39 Pages Posted: 12 Dec 2010 Last revised: 24 Dec 2013
Date Written: January 27, 2012
Pricing of Internet access has been characterized by two properties: Parties are directly billed only by the Internet service provider (ISP) through which they connect to the Internet. Pricing, moreover, is not contingent on the type of content being transmitted. These properties define a regime known as “network neutrality.” In 2005, some large ISPs proposed that application and content providers directly pay them additional fees for accessing the isps’ residential clients, as well as differential fees for prioritizing certain content. We analyze the private and social incentives to introduce such fees when the network is congested and more traffic implies greater delays. We derive conditions under which network neutrality would be welfare superior to any feasible scheme for prioritizing service. Extending our analysis to encompass ISPs’ incentives to invest in more bandwidth, we show that the ability to price discriminate increases their incentives to invest. In terms of overall welfare, we show the additional investment may or may not offset any static inefficiency associated with discrimination.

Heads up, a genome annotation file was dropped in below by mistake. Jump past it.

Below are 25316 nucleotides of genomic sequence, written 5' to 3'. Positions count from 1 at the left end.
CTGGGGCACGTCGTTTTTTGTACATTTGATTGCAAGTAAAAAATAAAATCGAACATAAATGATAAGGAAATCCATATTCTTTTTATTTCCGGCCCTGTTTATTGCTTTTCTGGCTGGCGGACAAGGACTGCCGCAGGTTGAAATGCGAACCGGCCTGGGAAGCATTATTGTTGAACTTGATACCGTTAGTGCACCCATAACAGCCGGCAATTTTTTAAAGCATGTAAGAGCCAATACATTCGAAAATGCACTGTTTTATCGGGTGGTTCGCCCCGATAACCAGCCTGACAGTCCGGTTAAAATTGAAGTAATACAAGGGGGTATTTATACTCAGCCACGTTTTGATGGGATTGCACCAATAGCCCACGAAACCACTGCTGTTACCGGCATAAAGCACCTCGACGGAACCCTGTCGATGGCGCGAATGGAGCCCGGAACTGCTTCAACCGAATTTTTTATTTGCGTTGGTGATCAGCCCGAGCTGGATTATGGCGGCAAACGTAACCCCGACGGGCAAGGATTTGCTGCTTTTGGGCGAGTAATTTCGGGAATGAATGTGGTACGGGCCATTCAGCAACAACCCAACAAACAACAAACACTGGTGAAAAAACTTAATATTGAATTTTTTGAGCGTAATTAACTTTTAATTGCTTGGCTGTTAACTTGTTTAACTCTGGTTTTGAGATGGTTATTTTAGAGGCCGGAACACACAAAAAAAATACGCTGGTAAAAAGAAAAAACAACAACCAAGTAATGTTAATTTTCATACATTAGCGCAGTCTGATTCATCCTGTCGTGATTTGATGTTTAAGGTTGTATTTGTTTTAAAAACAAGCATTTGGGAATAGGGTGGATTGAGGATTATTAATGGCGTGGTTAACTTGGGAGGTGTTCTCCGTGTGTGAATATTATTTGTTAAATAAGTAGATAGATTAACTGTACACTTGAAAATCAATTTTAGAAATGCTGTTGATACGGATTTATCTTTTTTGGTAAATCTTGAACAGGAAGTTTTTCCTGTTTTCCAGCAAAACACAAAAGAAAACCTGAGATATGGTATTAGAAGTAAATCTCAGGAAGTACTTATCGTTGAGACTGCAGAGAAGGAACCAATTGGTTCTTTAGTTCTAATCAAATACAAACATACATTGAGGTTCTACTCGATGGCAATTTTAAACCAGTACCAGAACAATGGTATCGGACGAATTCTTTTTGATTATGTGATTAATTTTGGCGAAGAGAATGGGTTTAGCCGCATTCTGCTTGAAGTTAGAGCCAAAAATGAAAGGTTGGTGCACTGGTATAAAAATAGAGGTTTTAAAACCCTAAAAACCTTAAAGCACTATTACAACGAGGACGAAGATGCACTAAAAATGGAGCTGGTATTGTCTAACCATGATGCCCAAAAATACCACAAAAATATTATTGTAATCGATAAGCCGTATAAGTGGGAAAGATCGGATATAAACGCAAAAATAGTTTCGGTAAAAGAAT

Keywords: Network Neutrality, Two-Sided Markets, Internet, Monopoly, Price Discrimination, Regulation, Congestion
JEL Classification: L1, D4, L12, L13, C63, D42, D43
Suggested Citation: Suggested Citation
Economides, Nicholas and Hermalin, Benjamin E., The Economics of Network Neutrality (January 27, 2012). RAND Journal of Economics, 2012; NET Institute Working Paper No. 10-25; NYU Law and Economics Research Paper No. 10-57. Available at SSRN: https://ssrn.com/abstract=1723945 or http://dx.doi.org/10.2139/ssrn.1723945